More than a dozen people were killed in a Boko Haram attack on a fishing village in western Chad on Tuesday.
“There were 14 dead, five wounded and 13 missing in the attack” near the village of Kaiga on the shores of Lake Chad, Imouya Souabebe, the prefect of the region said on Wednesday.
Kaiga lies in marshland in a remote, sprawling region where the borders of four countries – Cameroon, Chad, Nigeria and Nigeria – meet.
The village is about 60km (35 miles) from the border with northeast Nigeria, the springboard for Boko Haram raids and kidnappings in neighbouring countries.
“We know that there are always Boko Haram elements moving around the (border) area, so they are behind this attack,” Souabebe said.
“The attackers first came in a small group and then brought in reinforcements to attack the fishermen,” he added.
The region’s governor, Noki Charfadine, gave a toll of at least nine dead.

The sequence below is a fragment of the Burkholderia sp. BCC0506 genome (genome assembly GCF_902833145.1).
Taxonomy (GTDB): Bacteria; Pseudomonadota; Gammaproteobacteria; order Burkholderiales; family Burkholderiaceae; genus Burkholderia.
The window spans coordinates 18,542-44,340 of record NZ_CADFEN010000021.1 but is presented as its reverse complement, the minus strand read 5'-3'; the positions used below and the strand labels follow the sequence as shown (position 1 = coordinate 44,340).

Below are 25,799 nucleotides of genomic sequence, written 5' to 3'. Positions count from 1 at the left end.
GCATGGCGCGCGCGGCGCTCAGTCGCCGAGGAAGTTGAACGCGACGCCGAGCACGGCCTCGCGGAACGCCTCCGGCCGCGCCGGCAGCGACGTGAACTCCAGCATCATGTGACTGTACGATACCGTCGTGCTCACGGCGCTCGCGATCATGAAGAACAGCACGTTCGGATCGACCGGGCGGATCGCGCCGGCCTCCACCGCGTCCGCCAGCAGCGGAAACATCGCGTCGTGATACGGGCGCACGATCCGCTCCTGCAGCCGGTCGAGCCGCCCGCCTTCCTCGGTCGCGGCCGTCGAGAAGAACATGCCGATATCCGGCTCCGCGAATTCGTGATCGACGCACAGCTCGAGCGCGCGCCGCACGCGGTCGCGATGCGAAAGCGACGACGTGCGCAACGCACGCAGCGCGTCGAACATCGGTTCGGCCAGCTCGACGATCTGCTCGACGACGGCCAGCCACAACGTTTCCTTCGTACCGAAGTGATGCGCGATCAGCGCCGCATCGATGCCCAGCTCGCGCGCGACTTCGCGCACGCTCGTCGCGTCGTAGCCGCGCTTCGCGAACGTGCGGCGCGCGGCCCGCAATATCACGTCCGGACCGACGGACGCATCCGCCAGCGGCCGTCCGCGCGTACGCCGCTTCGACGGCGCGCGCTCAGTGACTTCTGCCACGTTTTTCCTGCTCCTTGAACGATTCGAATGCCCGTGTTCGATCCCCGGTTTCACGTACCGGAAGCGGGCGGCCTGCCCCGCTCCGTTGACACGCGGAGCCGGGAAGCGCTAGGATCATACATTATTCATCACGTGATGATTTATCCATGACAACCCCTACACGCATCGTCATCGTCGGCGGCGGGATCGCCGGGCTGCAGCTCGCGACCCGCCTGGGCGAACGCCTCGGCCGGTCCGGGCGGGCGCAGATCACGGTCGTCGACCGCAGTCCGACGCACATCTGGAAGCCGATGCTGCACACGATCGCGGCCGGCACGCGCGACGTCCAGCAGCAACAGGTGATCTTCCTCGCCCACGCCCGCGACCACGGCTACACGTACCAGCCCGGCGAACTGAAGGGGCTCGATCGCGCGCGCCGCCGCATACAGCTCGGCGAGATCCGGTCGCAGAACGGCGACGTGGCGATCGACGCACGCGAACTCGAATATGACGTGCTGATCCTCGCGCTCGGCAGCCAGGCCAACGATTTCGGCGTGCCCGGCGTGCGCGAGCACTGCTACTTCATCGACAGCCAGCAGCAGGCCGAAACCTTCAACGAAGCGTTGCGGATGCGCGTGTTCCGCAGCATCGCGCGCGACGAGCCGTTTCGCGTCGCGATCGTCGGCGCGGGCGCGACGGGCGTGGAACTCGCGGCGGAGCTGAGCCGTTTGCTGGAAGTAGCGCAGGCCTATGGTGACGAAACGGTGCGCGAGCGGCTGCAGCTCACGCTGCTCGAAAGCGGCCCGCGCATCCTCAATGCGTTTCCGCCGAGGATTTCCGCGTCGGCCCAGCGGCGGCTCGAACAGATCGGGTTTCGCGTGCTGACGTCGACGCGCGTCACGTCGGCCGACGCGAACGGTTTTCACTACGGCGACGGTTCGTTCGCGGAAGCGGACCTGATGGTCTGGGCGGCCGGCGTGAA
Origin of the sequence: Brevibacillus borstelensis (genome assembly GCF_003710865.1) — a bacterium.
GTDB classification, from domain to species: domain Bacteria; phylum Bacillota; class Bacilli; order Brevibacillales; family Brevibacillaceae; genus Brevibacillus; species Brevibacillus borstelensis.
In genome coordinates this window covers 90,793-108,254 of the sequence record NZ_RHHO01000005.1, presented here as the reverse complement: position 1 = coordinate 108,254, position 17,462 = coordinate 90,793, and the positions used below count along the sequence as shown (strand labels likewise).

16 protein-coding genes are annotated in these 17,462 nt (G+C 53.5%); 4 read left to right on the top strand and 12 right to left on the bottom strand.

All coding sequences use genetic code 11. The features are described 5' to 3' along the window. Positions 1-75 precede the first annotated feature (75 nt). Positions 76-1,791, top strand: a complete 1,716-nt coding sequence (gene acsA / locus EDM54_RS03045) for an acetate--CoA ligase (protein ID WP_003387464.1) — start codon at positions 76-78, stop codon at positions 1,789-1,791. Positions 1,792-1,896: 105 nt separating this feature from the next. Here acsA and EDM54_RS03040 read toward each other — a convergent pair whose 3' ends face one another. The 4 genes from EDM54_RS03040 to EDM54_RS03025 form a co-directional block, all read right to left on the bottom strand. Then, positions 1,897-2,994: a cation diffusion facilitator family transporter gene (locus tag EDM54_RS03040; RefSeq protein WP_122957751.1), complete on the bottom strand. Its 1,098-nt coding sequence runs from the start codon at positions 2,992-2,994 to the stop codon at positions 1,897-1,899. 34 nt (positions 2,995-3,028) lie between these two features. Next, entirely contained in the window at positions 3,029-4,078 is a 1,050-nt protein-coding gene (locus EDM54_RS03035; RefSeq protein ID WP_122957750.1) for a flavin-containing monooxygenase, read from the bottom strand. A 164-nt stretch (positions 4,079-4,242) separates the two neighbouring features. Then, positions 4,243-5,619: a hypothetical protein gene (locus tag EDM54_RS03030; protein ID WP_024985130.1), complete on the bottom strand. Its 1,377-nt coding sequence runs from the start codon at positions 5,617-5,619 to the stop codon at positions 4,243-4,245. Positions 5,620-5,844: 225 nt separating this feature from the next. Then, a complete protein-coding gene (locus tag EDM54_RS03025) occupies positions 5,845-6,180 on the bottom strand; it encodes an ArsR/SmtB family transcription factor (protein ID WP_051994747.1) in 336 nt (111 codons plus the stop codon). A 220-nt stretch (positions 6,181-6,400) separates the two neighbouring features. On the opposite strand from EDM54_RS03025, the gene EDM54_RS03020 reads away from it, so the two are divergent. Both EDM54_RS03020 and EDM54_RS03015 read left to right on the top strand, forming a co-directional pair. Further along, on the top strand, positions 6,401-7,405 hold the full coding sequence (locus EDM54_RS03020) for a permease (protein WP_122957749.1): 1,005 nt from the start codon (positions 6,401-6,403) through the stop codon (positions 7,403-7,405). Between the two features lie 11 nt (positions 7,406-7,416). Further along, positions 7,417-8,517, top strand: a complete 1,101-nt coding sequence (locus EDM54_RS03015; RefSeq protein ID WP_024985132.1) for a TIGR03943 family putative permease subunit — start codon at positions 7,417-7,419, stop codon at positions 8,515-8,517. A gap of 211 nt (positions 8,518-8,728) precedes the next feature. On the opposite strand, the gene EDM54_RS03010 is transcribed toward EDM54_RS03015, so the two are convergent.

He said the attack had taken place in a “red zone, where fishing is forbidden”.
Boko Haram launched its armed campaign in northeastern Nigeria in 2009, killing tens of thousands of people and causing millions to flee.
The spread of violence to Chad, Cameroon and Niger has prompted the formation of a regional military coalition, the G5 Sahel force, to fight the armed group.
French President Emmanuel Macron recently postponed a key summit focusing on France’s military operation in the Sahel region until the beginning of next year, after rebel fighters killed at least 71 soldiers in Niger last week.
The summit had initially been scheduled for December 16 in the French southern town of Pau with the participation of the heads of state of Mali, Burkina Faso, Chad, Niger and Mauritania.
France has a 4,500-strong force dubbed Barkhane supporting the five countries fighting against the armed group.